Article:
Otter 390 was delivered to the Royal Australian Air Force on 17th October 1960, with serial A100-390. On the same day, Otter 392 was also delivered, with serial A100-392. Both Otters were packed into crates and shipped to Australia, where they arrived during February 1961 at Bankstown airfield near Sydney, where they were re-assembled. The two Otters had been acquired for the specific purpose of supporting the Weapons Research Establishment at Woomera, and were flown by personnel of No.1 Air Trials Unit, who operated what was known as the Range Air Taxi Service (RATS). The Otters were used to place and retrieve observers at down-Range instrumentation sites for the various test firings that were carried out at Woomera, to track down expended missiles and target aircraft and on general purpose duties. They were modified to take three hundred pound drop loads on racks under each wing, and had attachments on the fuselage and undercarriage for carrying long loads of up to 1,600 pounds.
The two Otters were operated by the RATS until No.1 Air Trials Unit disbanded on 30th September 1967, and were then transferred to the Department of Supply, 390 becoming VH-UPL, registered on 29th September 1967 and 392 becoming VH-UPM, registered on 16th October '67. Despite their transfer to the civil register, they continued to support the Woomera Range, and were operated on behalf of the Weapons Research Establishment by Shorts Air Services. Their operation was now termed the Range Ferry and Recovery Service. The functions of the Department of Supply were taken over by the Department of Defence, to whose ownership the two Otters were transferred, but the Range operation continued without incident until late 1978, when there was no further need for the service with the rundown of the Range.
The two Otters were put into storage at Woomera and in mid 1979 were declared surplus and put up for sale in June 1980, together with three Alouette III helicopters which had also been in use at Woomera. At the time of sale Otter VH-UPL (390) had 6,029 hours on the airframe and VH-UPM. (392) slightly less, with 5,815 hours. The two Otters were purchased by Bannock Aerospace Ltd of Toronto for $61,592 (Australian dollars) each, the low price reflecting their remote location, and on 7th August 1980 were flown from Woomera to the Hawker Pacific facility at Bankstown airfield, to be crated for shipping to Canada. The Australian registrations were cancelled on 25th August 1980, and twenty years after they had left, both aircraft arrived back in Canada, on 4th November 1980 at Vancouver on board the ship 'Austral Rainbow'. The two Otters were taken from the harbour to the Vancouver International Airport, where they were re-assembled by West Coast Air Services.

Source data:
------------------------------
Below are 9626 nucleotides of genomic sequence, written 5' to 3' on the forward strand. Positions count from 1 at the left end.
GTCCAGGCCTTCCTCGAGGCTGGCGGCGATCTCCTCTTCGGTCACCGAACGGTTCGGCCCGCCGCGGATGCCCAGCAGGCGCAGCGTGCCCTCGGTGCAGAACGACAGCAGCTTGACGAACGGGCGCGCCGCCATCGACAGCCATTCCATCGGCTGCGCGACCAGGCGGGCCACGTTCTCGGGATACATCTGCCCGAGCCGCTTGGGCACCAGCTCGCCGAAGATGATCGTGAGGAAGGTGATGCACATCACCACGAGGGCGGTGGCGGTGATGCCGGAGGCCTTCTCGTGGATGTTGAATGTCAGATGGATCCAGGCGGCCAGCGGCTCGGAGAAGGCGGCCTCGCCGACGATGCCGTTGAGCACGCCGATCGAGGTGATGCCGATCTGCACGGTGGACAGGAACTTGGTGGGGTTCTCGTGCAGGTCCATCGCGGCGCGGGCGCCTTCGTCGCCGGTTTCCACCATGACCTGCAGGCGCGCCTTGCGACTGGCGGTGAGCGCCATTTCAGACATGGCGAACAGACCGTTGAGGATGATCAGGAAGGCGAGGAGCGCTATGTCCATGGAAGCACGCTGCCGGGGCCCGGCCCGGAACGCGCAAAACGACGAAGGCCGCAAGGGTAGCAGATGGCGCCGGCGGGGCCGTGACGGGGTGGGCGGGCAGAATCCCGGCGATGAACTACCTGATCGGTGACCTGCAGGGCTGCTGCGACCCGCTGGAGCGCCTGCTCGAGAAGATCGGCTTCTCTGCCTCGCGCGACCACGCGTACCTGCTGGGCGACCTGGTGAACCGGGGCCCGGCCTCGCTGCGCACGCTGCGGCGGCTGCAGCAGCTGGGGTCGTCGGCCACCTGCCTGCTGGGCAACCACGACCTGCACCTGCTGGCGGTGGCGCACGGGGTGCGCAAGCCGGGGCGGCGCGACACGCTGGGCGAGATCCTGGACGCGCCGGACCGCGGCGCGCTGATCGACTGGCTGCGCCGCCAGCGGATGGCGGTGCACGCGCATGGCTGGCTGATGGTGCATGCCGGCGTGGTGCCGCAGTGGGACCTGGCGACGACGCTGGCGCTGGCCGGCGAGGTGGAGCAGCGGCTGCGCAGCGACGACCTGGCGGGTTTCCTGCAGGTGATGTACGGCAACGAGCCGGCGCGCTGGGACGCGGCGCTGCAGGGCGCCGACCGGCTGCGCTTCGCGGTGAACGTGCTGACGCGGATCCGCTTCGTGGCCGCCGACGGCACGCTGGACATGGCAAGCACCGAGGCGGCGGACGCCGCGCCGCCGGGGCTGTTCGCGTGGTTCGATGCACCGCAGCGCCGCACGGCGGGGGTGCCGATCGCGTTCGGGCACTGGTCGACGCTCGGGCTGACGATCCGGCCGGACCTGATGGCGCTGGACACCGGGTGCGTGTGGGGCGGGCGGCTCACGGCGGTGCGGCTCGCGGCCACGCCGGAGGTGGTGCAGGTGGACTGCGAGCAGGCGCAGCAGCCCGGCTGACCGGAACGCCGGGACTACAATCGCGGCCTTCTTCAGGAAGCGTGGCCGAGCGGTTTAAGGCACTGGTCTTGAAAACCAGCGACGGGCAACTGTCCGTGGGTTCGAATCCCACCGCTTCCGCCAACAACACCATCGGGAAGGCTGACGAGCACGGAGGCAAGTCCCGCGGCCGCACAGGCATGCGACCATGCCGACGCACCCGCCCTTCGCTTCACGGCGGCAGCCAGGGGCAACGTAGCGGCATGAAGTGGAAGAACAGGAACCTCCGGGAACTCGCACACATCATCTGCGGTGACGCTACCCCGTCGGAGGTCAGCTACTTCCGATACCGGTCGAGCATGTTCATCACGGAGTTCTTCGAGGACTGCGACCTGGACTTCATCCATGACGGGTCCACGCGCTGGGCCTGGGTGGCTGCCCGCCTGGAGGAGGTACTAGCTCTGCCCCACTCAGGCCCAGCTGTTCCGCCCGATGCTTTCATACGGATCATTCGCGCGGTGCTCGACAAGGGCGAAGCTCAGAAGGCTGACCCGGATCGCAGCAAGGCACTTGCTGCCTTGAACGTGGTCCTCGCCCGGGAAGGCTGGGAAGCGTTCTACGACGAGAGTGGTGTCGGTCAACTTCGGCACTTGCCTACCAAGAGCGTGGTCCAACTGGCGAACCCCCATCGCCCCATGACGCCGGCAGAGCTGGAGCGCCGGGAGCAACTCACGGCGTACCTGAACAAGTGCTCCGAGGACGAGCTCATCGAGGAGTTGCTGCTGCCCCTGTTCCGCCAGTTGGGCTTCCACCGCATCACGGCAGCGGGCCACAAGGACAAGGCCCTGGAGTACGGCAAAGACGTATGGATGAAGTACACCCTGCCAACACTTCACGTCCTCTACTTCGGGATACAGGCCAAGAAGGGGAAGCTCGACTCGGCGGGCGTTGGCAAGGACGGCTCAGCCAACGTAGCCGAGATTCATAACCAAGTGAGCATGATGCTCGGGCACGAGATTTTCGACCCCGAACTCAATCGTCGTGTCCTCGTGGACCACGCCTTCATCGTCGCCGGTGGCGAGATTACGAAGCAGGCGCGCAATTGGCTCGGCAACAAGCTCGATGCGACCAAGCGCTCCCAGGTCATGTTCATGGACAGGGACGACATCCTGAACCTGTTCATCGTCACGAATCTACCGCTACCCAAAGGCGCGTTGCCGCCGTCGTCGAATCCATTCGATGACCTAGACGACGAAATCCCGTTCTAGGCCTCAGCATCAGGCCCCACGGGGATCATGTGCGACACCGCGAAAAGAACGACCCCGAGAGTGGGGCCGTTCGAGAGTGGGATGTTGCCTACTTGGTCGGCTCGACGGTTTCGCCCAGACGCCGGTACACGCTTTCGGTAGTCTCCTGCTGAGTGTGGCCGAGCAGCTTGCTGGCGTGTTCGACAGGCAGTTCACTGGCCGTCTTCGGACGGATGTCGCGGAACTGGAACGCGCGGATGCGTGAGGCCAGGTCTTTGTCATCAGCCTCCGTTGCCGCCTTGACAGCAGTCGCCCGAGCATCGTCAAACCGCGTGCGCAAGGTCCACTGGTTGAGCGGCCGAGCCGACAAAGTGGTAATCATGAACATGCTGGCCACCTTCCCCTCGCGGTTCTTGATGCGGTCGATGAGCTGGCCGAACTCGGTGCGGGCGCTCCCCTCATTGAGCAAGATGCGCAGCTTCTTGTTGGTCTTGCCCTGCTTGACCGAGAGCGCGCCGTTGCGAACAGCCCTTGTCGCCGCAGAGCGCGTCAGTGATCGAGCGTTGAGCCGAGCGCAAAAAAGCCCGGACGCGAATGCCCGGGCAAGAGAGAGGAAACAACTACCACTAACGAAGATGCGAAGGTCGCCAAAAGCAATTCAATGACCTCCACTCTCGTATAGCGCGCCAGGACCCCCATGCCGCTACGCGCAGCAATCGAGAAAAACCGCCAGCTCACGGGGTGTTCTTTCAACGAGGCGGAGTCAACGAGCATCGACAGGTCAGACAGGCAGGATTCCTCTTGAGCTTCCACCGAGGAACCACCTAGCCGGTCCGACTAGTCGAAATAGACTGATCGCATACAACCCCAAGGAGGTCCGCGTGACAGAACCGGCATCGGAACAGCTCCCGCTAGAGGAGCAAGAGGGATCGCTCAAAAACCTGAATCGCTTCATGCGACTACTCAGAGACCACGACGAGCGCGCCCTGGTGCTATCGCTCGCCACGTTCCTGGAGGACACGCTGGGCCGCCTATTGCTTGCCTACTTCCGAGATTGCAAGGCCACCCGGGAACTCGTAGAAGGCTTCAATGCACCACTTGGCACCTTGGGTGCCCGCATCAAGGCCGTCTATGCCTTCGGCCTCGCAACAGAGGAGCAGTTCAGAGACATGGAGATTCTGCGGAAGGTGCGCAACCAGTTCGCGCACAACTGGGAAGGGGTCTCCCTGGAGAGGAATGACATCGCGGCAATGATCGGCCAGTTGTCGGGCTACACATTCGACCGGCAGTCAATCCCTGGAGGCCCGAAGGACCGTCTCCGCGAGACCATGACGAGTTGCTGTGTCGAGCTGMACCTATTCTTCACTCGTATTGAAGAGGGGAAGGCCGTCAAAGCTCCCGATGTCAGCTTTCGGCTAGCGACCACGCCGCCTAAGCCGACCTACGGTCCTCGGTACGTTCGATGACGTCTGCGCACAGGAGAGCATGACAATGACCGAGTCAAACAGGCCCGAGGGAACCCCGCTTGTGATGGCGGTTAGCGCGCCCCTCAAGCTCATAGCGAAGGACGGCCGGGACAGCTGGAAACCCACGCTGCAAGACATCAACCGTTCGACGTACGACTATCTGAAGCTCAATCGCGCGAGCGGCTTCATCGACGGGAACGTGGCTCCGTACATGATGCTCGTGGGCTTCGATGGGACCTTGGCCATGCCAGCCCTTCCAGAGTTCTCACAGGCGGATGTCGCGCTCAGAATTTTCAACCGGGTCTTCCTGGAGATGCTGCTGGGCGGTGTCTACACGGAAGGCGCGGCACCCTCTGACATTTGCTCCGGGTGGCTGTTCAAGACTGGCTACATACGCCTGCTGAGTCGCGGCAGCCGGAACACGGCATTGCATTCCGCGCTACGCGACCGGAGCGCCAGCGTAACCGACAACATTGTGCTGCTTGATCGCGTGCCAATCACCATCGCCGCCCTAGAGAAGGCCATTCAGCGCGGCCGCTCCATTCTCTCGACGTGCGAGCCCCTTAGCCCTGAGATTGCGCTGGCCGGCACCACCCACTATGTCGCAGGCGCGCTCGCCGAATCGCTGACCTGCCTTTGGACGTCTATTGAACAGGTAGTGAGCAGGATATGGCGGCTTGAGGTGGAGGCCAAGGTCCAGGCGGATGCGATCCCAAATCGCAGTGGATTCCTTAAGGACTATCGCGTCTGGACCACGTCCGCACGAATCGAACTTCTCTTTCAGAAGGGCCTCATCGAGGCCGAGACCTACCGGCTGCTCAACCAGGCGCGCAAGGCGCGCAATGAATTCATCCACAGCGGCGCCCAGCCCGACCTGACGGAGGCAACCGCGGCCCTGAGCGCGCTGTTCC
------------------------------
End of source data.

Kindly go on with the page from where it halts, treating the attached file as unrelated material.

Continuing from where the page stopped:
On 1st April 1981 Otter 390 performed a test flight at Vancouver and the following day it was registered to Bannock Aerospace Ltd., as C-GSYR. By Bill of Sale dated 29th May 1981 the Otter was sold to La Ronge Aviation Services Ltd., of La Ronge, Saskatchewan and entered service with them, based at La Ronge. Its period of service was very brief, alas, less than a month. On 23rd June 1981 C-GSYR was taking off from Waddy Lake, Saskatchewan en route to Nistoassini Lake. After take off from a small bay, the Otter lost airspeed. Unable to climb or turn, the pilot elected to land straight ahead, striking the water heavily close to the shoreline. The Otter continued forward some fifty feet into the bush, before coming to rest. It then caught fire and was completely destroyed, although the pilot and his one passenger escaped. A thunderstorm had passed through the area beforehand, and may have caused an undesireable wind change during the take-off.
Full history up to 2005 courtesy of Karl E Hayes © from DHC-3 Otter - A History (CD-ROM 2005)